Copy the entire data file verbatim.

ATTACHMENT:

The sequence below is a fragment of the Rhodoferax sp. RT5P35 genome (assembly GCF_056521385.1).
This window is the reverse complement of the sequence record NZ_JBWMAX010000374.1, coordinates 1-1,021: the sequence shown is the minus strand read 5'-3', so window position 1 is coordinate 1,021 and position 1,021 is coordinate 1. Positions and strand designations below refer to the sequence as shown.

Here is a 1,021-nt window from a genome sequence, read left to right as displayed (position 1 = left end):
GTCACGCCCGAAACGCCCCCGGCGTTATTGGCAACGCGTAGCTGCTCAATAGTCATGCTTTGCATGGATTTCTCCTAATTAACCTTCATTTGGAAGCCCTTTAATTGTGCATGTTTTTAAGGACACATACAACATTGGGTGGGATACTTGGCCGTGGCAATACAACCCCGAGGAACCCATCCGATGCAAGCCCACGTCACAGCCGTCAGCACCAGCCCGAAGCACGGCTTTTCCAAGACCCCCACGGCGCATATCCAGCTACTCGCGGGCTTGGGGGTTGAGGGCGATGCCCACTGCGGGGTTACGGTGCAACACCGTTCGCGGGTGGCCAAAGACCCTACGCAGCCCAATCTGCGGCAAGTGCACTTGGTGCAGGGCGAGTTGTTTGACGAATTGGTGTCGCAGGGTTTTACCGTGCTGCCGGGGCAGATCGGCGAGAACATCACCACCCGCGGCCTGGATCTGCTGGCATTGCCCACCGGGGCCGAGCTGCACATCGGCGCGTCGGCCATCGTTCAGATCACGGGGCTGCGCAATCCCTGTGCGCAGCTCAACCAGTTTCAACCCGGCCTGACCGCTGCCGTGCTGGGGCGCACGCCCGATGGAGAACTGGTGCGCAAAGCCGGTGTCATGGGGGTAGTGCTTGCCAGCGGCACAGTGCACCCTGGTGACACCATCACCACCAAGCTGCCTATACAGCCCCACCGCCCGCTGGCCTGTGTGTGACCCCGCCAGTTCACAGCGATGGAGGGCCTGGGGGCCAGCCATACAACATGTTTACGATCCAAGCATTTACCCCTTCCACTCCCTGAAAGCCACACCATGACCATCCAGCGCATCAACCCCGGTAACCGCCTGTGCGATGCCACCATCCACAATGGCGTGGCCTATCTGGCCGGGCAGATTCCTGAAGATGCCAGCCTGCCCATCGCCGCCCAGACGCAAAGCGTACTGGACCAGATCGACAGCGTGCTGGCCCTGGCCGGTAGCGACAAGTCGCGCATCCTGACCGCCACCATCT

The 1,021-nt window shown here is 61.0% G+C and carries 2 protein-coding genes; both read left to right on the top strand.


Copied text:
The sequence below is a fragment of the Rhodoferax sp. RT5P35 genome (assembly GCF_056521385.1).
This window is the reverse complement of the sequence record NZ_JBWMAX010000374.1, coordinates 1-1,021: the sequence shown is the minus strand read 5'-3', so window position 1 is coordinate 1,021 and position 1,021 is coordinate 1. Positions and strand designations below refer to the sequence as shown.

Here is a 1,021-nt window from a genome sequence, read left to right as displayed (position 1 = left end):
GTCACGCCCGAAACGCCCCCGGCGTTATTGGCAACGCGTAGCTGCTCAATAGTCATGCTTTGCATGGATTTCTCCTAATTAACCTTCATTTGGAAGCCCTTTAATTGTGCATGTTTTTAAGGACACATACAACATTGGGTGGGATACTTGGCCGTGGCAATACAACCCCGAGGAACCCATCCGATGCAAGCCCACGTCACAGCCGTCAGCACCAGCCCGAAGCACGGCTTTTCCAAGACCCCCACGGCGCATATCCAGCTACTCGCGGGCTTGGGGGTTGAGGGCGATGCCCACTGCGGGGTTACGGTGCAACACCGTTCGCGGGTGGCCAAAGACCCTACGCAGCCCAATCTGCGGCAAGTGCACTTGGTGCAGGGCGAGTTGTTTGACGAATTGGTGTCGCAGGGTTTTACCGTGCTGCCGGGGCAGATCGGCGAGAACATCACCACCCGCGGCCTGGATCTGCTGGCATTGCCCACCGGGGCCGAGCTGCACATCGGCGCGTCGGCCATCGTTCAGATCACGGGGCTGCGCAATCCCTGTGCGCAGCTCAACCAGTTTCAACCCGGCCTGACCGCTGCCGTGCTGGGGCGCACGCCCGATGGAGAACTGGTGCGCAAAGCCGGTGTCATGGGGGTAGTGCTTGCCAGCGGCACAGTGCACCCTGGTGACACCATCACCACCAAGCTGCCTATACAGCCCCACCGCCCGCTGGCCTGTGTGTGACCCCGCCAGTTCACAGCGATGGAGGGCCTGGGGGCCAGCCATACAACATGTTTACGATCCAAGCATTTACCCCTTCCACTCCCTGAAAGCCACACCATGACCATCCAGCGCATCAACCCCGGTAACCGCCTGTGCGATGCCACCATCCACAATGGCGTGGCCTATCTGGCCGGGCAGATTCCTGAAGATGCCAGCCTGCCCATCGCCGCCCAGACGCAAAGCGTACTGGACCAGATCGACAGCGTGCTGGCCCTGGCCGGTAGCGACAAGTCGCGCATCCTGACCGCCACCATCT

The 1,021-nt window shown here is 61.0% G+C and carries 2 protein-coding genes; both read left to right on the top strand.